Call Up the Troops, Then Clean the Grill
Monday, July 11, 2005
"It's like the Howard Dean days," says a lady who is standing over by the pool, eating a piece of sushi. And in form, at least, it is: groups of strangers meeting in suburban back yards or tiny downtown apartments on a Saturday night, telling stories of "how I got involved," resuscitating that common enemy from the heady pre-election days, known in these circles as "the fascist government" or "the people destroying this country" or sometimes simply "Them."
The occasion is a throwback to those pre-November days of hope and action: one of more than 1,000 house parties around the nation organized by the activist group MoveOn.org designed to "protect the Supreme Court and have some fun, too."
This one is in the backyard of Chuck Fazio's house in Mount Vernon, a lovely spot on the site of George Washington's pig farm, overlooking Dogue Creek on one side and Fazio's pool on the other. The pool is decorated with what he jokingly calls his "tiki luau masks."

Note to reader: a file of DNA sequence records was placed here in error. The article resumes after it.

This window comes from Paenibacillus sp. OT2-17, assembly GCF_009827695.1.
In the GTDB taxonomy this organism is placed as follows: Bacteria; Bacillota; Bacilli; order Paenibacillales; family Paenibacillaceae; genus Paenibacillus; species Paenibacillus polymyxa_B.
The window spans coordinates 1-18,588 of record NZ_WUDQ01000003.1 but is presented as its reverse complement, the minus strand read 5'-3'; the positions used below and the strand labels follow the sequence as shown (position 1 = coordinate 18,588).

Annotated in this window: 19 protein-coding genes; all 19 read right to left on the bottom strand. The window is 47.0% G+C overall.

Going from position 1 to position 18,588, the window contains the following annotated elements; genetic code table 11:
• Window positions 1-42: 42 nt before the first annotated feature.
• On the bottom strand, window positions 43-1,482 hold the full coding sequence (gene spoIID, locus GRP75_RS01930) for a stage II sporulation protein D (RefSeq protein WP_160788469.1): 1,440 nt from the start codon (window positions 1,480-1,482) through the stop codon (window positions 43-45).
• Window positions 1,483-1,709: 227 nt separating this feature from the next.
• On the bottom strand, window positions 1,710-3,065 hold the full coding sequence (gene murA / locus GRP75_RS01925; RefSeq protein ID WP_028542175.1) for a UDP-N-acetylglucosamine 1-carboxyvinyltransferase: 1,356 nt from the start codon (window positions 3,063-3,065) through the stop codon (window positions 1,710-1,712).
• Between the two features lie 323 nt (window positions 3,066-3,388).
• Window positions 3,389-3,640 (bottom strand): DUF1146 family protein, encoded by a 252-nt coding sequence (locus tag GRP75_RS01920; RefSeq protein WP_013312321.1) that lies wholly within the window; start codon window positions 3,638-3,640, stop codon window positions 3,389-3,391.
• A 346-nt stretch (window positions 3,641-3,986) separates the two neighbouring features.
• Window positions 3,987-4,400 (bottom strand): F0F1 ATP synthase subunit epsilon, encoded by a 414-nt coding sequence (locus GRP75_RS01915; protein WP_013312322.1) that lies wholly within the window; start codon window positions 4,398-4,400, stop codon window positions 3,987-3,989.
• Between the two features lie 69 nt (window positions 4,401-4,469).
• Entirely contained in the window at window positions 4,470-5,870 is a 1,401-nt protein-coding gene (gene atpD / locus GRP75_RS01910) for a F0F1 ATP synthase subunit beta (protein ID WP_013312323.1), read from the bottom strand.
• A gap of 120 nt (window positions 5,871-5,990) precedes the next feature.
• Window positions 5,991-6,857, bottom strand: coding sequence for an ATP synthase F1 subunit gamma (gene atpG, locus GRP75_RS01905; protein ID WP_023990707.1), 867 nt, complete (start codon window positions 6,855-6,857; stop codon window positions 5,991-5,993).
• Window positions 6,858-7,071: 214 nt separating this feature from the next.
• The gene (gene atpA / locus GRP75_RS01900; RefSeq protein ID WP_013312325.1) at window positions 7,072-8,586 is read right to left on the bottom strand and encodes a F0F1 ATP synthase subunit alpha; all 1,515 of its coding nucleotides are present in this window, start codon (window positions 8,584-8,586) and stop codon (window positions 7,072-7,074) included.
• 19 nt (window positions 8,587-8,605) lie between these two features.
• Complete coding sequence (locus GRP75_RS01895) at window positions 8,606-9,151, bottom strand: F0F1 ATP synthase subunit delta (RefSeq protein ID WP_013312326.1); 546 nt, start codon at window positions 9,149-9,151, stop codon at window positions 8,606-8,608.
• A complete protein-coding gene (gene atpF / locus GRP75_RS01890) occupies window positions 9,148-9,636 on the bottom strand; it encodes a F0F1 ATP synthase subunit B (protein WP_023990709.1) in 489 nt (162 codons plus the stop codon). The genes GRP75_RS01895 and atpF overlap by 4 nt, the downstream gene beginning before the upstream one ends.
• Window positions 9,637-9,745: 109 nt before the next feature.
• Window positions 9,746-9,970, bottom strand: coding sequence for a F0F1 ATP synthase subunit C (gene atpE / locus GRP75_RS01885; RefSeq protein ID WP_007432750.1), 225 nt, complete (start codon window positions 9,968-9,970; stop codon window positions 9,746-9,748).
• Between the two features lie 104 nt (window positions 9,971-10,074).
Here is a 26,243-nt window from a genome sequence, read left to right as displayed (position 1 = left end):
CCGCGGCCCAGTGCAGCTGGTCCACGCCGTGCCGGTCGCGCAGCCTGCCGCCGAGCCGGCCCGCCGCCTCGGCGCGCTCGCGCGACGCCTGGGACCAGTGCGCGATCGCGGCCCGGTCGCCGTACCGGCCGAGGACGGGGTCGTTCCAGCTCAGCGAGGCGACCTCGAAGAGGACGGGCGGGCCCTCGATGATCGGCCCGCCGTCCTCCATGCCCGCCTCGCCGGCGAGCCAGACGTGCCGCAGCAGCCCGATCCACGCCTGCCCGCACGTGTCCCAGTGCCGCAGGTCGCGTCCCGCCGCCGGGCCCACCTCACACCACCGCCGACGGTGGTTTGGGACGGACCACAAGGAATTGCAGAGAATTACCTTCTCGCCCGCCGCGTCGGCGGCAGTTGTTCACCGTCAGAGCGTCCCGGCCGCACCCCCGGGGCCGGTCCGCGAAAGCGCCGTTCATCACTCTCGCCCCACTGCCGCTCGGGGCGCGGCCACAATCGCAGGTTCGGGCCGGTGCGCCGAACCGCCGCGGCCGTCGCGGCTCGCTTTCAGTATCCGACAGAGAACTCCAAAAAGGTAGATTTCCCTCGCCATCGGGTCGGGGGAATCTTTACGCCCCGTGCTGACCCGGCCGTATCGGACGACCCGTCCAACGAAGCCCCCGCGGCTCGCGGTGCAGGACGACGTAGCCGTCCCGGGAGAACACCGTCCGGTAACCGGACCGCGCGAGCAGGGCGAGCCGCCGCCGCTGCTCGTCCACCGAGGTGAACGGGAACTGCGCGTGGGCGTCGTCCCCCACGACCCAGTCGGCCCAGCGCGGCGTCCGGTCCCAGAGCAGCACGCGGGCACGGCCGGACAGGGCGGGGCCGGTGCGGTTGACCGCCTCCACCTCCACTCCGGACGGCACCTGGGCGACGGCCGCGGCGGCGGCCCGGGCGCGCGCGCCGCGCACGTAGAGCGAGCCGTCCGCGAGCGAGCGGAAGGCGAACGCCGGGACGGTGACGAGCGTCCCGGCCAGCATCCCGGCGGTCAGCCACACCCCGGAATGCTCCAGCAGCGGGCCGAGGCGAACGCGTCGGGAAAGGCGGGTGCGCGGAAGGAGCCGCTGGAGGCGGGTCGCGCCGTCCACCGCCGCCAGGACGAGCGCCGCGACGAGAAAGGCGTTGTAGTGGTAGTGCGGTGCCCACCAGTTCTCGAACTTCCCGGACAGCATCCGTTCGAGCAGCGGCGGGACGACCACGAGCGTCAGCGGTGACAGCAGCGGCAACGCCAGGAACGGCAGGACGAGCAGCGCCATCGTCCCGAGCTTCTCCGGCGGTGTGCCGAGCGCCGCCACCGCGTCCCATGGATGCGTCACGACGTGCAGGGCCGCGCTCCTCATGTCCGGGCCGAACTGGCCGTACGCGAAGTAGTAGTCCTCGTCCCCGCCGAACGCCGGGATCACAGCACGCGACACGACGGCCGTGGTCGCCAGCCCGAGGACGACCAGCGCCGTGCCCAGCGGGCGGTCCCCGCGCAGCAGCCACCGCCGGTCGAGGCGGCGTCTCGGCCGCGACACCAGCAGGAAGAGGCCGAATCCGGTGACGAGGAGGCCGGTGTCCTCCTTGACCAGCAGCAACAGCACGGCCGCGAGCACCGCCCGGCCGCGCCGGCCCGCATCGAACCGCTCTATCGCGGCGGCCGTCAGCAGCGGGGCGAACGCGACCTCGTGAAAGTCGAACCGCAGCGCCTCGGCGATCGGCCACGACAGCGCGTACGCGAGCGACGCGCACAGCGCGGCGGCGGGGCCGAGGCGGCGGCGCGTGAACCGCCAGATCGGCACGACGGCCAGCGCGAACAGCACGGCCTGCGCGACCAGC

"Back here I want it to feel like a different place," says Fazio, 41, who runs his own media company.
Fazio's story is much like those of the 30 or so guests who have shown up after signing up for the party on MoveOn's Web site. Last time he felt this jazzed up was at the "Vote for Change" concert organized by MoveOn at MCI Center just before the election. There was "Bruce" ("We're huge Springsteen fans") singing his heart out for John Kerry, thousands of like-minded groovesters waving their arms and singing along, still giddy in that last window of giddiness, when there was still a chance.
Then came that black post-election phase when people at the party recall feeling "pretty depressed" or "burned out" or "drained" or "exhausted." "Let's just say I suffered quietly" are Fazio's words. He moped along, feeling helpless and frustrated, watching a lot of Fox News and throwing boxes of Cheerios at "Hannity & Colmes." Then came the fateful day of The Surprise Resignation.
Fazio was working in San Francisco when his partner, Genny Morelli, text-messaged him.
"Did you hear?"
She didn't have to fill in the details. He knew, and she knew he would know.
"Oh. My. God. We're in deep (expletive)," is what she remembers him saying.
"Gen, this is the worst freakin' news I could ever imagine," is how he recalls it.
And the future suddenly took shape. No more aimless Cheerios-throwing. Genny would come home from work every day and say to herself: "Chuck is energized."